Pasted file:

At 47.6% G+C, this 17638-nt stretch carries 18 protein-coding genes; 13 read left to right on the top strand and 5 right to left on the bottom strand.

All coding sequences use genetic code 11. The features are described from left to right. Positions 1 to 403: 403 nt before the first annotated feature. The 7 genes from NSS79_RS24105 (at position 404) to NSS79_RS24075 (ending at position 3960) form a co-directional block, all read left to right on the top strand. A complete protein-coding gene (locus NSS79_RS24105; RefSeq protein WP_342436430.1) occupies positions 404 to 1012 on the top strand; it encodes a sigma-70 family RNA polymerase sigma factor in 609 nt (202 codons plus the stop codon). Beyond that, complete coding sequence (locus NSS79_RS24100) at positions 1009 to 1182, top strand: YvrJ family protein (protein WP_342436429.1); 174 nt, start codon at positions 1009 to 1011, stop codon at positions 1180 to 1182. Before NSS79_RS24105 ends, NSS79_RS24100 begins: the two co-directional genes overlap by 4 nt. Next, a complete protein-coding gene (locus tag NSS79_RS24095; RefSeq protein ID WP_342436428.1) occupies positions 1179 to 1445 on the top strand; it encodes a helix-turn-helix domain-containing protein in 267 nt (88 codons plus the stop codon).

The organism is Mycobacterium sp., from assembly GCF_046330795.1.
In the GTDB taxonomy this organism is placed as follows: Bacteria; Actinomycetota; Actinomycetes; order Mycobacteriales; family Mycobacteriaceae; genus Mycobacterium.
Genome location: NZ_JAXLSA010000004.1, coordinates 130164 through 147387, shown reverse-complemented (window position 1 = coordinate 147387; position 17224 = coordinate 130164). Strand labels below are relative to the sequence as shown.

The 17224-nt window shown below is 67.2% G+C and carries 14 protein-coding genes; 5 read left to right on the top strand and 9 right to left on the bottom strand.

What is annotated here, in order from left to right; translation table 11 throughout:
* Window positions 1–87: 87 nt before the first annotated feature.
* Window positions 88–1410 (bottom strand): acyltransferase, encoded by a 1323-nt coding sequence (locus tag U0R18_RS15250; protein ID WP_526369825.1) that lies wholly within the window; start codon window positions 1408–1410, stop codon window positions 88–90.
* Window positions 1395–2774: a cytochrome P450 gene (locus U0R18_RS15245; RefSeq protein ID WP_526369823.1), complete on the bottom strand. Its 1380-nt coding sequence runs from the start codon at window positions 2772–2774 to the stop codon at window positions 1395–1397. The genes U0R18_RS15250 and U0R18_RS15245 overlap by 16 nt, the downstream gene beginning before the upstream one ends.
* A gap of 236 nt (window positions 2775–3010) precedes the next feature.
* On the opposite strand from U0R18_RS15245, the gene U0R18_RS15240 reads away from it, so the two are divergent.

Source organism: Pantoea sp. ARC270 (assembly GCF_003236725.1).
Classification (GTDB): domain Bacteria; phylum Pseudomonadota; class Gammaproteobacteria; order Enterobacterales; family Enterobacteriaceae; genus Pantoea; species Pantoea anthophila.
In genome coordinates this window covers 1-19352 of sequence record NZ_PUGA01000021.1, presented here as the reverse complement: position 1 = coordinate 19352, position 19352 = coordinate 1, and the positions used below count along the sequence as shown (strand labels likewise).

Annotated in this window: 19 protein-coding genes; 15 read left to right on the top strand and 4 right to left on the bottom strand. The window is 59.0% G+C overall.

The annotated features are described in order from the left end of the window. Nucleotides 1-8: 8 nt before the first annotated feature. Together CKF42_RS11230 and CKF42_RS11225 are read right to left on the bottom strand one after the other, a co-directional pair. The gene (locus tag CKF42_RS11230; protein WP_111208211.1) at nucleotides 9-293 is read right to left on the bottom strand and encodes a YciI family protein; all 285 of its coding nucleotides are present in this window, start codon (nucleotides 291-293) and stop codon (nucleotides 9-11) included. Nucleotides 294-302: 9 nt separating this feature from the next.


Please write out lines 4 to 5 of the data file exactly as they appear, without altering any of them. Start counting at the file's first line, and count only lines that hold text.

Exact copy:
In the GTDB taxonomy this organism is placed as follows: Bacteria; Actinomycetota; Actinomycetes; order Mycobacteriales; family Mycobacteriaceae; genus Mycobacterium.
Genome location: NZ_JAXLSA010000004.1, coordinates 130164 through 147387, shown reverse-complemented (window position 1 = coordinate 147387; position 17224 = coordinate 130164). Strand labels below are relative to the sequence as shown.